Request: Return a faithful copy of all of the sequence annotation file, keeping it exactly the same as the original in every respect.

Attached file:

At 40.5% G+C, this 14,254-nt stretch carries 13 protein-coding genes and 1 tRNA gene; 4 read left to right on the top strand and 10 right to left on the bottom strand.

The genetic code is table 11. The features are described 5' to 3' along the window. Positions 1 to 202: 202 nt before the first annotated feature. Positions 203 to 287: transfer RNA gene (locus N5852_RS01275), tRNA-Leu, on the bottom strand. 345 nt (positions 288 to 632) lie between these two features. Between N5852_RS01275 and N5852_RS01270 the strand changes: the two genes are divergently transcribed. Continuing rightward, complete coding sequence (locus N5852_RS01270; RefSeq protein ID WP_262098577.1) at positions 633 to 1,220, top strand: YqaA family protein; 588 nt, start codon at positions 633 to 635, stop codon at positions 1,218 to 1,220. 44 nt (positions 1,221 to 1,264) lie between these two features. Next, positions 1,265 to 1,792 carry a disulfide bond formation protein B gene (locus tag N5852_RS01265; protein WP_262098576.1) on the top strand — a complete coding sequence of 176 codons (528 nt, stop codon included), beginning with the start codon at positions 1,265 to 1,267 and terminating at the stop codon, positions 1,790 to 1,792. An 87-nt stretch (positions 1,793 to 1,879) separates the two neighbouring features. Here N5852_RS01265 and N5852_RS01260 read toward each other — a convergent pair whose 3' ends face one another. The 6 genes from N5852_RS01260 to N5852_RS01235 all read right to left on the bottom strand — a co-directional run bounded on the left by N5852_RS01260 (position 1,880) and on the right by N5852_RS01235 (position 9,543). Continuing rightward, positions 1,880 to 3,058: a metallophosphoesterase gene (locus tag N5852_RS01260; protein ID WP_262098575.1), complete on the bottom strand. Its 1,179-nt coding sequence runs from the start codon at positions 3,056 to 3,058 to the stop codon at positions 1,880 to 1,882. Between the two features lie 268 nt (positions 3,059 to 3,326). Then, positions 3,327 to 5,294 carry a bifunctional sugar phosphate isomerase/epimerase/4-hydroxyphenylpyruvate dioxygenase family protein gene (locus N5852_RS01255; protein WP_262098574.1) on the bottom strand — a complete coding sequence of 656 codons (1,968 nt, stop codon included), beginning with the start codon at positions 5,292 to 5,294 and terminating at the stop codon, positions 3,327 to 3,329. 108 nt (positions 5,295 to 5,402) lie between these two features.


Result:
At 40.5% G+C, this 14,254-nt stretch carries 13 protein-coding genes and 1 tRNA gene; 4 read left to right on the top strand and 10 right to left on the bottom strand.

The genetic code is table 11. The features are described 5' to 3' along the window. Positions 1 to 202: 202 nt before the first annotated feature. Positions 203 to 287: transfer RNA gene (locus N5852_RS01275), tRNA-Leu, on the bottom strand. 345 nt (positions 288 to 632) lie between these two features. Between N5852_RS01275 and N5852_RS01270 the strand changes: the two genes are divergently transcribed. Continuing rightward, complete coding sequence (locus N5852_RS01270; RefSeq protein ID WP_262098577.1) at positions 633 to 1,220, top strand: YqaA family protein; 588 nt, start codon at positions 633 to 635, stop codon at positions 1,218 to 1,220. 44 nt (positions 1,221 to 1,264) lie between these two features. Next, positions 1,265 to 1,792 carry a disulfide bond formation protein B gene (locus tag N5852_RS01265; protein WP_262098576.1) on the top strand — a complete coding sequence of 176 codons (528 nt, stop codon included), beginning with the start codon at positions 1,265 to 1,267 and terminating at the stop codon, positions 1,790 to 1,792. An 87-nt stretch (positions 1,793 to 1,879) separates the two neighbouring features. Here N5852_RS01265 and N5852_RS01260 read toward each other — a convergent pair whose 3' ends face one another. The 6 genes from N5852_RS01260 to N5852_RS01235 all read right to left on the bottom strand — a co-directional run bounded on the left by N5852_RS01260 (position 1,880) and on the right by N5852_RS01235 (position 9,543). Continuing rightward, positions 1,880 to 3,058: a metallophosphoesterase gene (locus tag N5852_RS01260; protein ID WP_262098575.1), complete on the bottom strand. Its 1,179-nt coding sequence runs from the start codon at positions 3,056 to 3,058 to the stop codon at positions 1,880 to 1,882. Between the two features lie 268 nt (positions 3,059 to 3,326). Then, positions 3,327 to 5,294 carry a bifunctional sugar phosphate isomerase/epimerase/4-hydroxyphenylpyruvate dioxygenase family protein gene (locus N5852_RS01255; protein WP_262098574.1) on the bottom strand — a complete coding sequence of 656 codons (1,968 nt, stop codon included), beginning with the start codon at positions 5,292 to 5,294 and terminating at the stop codon, positions 3,327 to 3,329. 108 nt (positions 5,295 to 5,402) lie between these two features.